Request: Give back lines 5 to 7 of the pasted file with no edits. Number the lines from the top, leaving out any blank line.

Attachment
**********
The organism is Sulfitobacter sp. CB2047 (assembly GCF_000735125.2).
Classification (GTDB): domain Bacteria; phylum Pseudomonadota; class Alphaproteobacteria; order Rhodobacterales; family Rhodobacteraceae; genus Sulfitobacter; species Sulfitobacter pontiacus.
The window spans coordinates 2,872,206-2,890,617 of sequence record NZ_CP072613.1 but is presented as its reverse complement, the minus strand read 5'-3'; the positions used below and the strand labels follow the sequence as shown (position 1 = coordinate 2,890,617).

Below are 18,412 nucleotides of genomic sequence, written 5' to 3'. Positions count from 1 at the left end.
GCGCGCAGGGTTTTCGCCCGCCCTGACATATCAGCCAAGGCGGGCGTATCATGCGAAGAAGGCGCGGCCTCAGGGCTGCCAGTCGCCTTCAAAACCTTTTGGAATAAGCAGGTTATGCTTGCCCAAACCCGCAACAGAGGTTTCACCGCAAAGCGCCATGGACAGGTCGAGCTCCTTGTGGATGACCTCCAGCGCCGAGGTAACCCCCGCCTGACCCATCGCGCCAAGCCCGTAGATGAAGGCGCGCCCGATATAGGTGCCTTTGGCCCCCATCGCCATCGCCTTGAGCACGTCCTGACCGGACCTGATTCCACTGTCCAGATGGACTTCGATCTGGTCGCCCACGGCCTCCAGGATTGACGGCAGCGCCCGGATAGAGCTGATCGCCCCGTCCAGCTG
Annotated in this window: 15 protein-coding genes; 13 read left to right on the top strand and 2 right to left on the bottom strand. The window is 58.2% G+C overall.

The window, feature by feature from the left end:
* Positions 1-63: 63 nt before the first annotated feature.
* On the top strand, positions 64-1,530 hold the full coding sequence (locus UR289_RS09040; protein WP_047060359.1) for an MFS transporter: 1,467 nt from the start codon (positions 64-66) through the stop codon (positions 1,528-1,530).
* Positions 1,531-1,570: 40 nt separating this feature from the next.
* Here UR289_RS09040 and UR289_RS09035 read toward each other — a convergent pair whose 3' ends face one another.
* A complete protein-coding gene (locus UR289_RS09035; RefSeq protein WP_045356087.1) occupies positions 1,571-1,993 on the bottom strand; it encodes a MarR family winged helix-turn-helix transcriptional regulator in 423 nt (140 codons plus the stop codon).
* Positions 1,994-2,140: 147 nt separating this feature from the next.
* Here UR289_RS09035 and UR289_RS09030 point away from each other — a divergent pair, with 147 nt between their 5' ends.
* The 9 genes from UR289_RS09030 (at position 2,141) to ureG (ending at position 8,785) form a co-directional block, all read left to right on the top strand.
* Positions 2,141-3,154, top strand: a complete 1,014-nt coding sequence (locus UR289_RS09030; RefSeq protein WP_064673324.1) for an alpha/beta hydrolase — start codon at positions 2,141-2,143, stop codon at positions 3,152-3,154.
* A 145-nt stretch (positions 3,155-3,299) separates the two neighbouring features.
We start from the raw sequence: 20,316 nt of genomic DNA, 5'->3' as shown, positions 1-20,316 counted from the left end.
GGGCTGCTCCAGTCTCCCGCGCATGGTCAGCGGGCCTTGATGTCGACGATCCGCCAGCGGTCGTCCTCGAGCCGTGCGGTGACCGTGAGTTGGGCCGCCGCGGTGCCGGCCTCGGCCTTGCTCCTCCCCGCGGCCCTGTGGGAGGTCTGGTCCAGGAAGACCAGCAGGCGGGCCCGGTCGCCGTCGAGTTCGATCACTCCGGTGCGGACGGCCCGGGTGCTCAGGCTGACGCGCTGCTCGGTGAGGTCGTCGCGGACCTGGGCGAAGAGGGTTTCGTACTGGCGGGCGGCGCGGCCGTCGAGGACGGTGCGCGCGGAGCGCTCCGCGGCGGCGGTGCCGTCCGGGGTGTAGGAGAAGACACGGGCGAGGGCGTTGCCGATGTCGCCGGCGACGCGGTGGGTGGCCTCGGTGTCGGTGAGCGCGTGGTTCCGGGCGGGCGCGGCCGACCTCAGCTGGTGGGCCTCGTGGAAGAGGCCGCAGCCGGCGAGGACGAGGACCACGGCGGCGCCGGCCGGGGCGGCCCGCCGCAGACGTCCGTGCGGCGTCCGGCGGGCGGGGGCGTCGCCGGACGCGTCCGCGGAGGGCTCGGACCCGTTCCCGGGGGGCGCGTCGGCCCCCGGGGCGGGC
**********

GCGCGCAGGGTTTTCGCCCGCCCTGACATATCAGCCAAGGCGGGCGTATCATGCGAAGAAGGCGCGGCCTCAGGGCTGCCAGTCGCCTTCAAAACCTTTTGGAATAAGCAGGTTATGCTTGCCCAAACCCGCAACAGAGGTTTCACCGCAAAGCGCCATGGACAGGTCGAGCTCCTTGTGGATGACCTCCAGCGCCGAGGTAACCCCCGCCTGACCCATCGCGCCAAGCCCGTAGATGAAGGCGCGCCCGATATAGGTGCCTTTGGCCCCCATCGCCATCGCCTTGAGCACGTCCTGACCGGACCTGATTCCACTGTCCAGATGGACTTCGATCTGGTCGCCCACGGCCTCCAGGATTGACGGCAGCGCCCGGATAGAGCTGATCGCCCCGTCCAGCTG
Annotated in this window: 15 protein-coding genes; 13 read left to right on the top strand and 2 right to left on the bottom strand. The window is 58.2% G+C overall.

The window, feature by feature from the left end: